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Best Binges - Rocky to Creed 3

Commentary / Binge-Cation

If you want to treat yourself to a Binge-Cation the Rocky/Creed franchise is a wonderful way to spend the weekend! With nearly 50 years spanning the series, it surprising holds up really well.

The Rocky series follows the story of an underdog boxer named Rocky Balboa, played by Sylvester Stallone. Rocky, the first film was released in 1976 and won the Oscar for Best Picture, Best Director, and Best Film Editor. Since then, the franchise and its spin-offs have found great worldwide success. Recently, I had the chance to binge-watch all nine movies in the Rocky/Creed series, and here are my takeaways.

Rocky 1976

Writer: Sylvester Stallone

Director: John G. Avildsen

The first film in the franchise is a classic blue-collar underdog story wrapped around a love story between Rocky and Adrian. The attention to detail in the set design is incredible, and the story arc is so smart. The characters, with all of their flaws and imperfections, make them lovable and relatable.

Rocky / Sylvester Stallone: The down on his luck legbreaker that lives in qualler. Boxing is another hustle that puts money in his pocket. He is a simple man trying to make it, but has never gotten a break.

Adrian / Talia Shire: The mousey, shy, innocent woman, that has been underestimated her whole life. When we find her she is hiding her beauty behind big glasses, baggy clothes and an unconfident posture.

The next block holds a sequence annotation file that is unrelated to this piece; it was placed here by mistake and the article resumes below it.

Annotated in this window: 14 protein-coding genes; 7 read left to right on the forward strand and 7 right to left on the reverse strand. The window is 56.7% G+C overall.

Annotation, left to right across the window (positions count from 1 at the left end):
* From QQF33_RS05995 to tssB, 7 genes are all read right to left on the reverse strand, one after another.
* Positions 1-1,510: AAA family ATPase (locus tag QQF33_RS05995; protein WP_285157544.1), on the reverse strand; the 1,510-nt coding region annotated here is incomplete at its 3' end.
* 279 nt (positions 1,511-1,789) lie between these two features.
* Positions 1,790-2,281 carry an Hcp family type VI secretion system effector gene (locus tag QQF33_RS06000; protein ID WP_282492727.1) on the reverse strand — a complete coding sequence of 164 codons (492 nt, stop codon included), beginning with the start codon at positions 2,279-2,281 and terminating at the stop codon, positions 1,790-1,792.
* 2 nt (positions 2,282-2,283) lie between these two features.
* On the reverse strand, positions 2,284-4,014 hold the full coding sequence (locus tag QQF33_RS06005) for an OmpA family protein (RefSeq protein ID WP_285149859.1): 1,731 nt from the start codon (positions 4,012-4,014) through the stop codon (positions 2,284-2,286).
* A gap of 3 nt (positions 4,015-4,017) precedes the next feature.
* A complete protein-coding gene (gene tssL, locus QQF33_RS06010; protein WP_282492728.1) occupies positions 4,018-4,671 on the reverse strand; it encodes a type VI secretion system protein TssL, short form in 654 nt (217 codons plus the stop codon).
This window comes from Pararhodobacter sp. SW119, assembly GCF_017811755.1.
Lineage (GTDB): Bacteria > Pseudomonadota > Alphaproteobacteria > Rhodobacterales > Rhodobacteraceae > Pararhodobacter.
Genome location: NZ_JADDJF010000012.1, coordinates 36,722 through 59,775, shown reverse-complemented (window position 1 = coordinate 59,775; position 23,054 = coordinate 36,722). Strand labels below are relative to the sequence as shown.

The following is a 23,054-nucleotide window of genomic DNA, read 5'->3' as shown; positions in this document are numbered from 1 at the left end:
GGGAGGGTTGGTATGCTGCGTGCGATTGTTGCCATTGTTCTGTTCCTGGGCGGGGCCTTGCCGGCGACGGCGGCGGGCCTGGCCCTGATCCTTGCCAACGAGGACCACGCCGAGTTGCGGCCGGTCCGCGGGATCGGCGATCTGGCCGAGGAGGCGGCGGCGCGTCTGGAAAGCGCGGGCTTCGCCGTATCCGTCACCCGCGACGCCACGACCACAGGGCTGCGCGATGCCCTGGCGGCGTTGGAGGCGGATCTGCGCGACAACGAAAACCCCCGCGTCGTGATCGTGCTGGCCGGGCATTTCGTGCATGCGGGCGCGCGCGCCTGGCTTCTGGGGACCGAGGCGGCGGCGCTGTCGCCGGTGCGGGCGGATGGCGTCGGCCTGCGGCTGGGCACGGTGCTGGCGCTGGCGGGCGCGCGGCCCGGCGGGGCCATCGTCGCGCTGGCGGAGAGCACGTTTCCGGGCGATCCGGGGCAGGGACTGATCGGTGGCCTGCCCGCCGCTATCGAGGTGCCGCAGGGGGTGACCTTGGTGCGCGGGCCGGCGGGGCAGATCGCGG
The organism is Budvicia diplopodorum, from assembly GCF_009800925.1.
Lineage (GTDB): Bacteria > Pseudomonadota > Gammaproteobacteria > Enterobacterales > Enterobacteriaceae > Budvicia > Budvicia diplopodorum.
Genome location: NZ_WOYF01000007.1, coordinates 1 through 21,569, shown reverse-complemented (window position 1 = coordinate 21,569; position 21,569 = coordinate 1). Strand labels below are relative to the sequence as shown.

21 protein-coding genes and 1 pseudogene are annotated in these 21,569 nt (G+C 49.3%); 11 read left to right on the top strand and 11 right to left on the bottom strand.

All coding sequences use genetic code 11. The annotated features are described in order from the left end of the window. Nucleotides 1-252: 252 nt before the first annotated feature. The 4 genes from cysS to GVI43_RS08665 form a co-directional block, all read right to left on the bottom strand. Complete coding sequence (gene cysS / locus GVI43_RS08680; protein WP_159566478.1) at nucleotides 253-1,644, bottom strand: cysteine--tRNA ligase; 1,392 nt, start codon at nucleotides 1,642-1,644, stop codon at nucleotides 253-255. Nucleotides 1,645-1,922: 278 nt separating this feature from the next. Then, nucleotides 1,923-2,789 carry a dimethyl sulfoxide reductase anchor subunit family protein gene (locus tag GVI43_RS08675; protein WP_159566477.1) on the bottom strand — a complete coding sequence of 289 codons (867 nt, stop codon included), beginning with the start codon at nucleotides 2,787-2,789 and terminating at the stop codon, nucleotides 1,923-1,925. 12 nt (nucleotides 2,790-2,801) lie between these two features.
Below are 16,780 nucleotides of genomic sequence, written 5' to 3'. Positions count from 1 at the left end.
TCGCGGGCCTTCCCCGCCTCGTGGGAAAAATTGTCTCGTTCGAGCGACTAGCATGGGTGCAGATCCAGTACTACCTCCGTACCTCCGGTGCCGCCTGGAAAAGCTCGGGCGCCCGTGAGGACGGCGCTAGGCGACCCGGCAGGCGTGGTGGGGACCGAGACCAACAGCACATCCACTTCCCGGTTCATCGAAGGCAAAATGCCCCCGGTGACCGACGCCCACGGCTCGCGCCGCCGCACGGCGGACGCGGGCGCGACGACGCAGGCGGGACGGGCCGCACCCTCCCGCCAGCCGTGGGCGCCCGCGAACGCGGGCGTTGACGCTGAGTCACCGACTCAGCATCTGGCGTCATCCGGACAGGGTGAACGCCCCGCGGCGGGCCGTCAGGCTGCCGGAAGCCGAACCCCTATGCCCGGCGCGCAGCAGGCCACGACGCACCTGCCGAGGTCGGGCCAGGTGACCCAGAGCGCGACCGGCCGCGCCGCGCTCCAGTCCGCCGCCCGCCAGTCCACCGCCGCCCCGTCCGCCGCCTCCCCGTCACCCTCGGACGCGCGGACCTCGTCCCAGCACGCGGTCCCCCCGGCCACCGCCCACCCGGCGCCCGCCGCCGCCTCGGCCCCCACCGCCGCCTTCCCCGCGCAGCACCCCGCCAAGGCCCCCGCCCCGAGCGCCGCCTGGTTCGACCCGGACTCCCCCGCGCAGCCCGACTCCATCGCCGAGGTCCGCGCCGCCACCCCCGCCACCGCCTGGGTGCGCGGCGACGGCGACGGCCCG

Paulie / Burt Young: Adrian's brother wears all of his flaws, brokenness, addictions, and jealousy on the outside.

Mickey / Burgess Meredith: The angry guru, trainer, and father figure.

Apollo Creed / Carl Weathers: The American Dream, and the ultimate showman is The Champion. Apollo is a smooth talking, suit wearing, black boxer that breaks through, yet understands the existing racial barriers and tries to use them to his advantage as he continues to strive for even more greatness.

Film Nerd Stuff: Rocky was written by Sylvester Stallone. Stallone’s sold the script to Irwin Winkler and Robert Chartoff with the condition that Stallone play the lead. They made much of the film without permits, jumping out of the production van, shooting the scene and jumping back in with the city none the wiser. The steady-cam was invented by Garrett Brown during this movie to follow Rocky through the streets of Philadelphia, getting all of those running montage shots.

Rewatching this movie decades later, I was completely captivated with the characters, script and visual storytelling. I had no choice but to watch all nine movies!

Rocky II 1979

Writer: Sylvester Stallone

Director: Sylvester Stallone

This film follows Rocky as he chooses between his family and his dreams. He risks permanent injury by getting back in the ring to prove his worth, and that he's not just a one-hit wonder. The fight scenes are ridiculous and visually outstanding. This is a natural progression of the love story and a man’s battle with finding himself, his success, managing his ego, and the balance of love and family commitments. This story holds up. And, we are still rooting for Rocky!

Rocky III 1982

Writer: Sylvester Stallone

Director: Sylvester Stallone

This film sees Rocky achieving fame and fortune, but also struggling with the fear of losing everything, all the success he has achieved. The loss of his trainer, Mickey, is brutal. Adrian’s character becomes bigger and stronger. Apollo Creed evolves into his best friend and new coach. Rocky is exposed to a new world of training.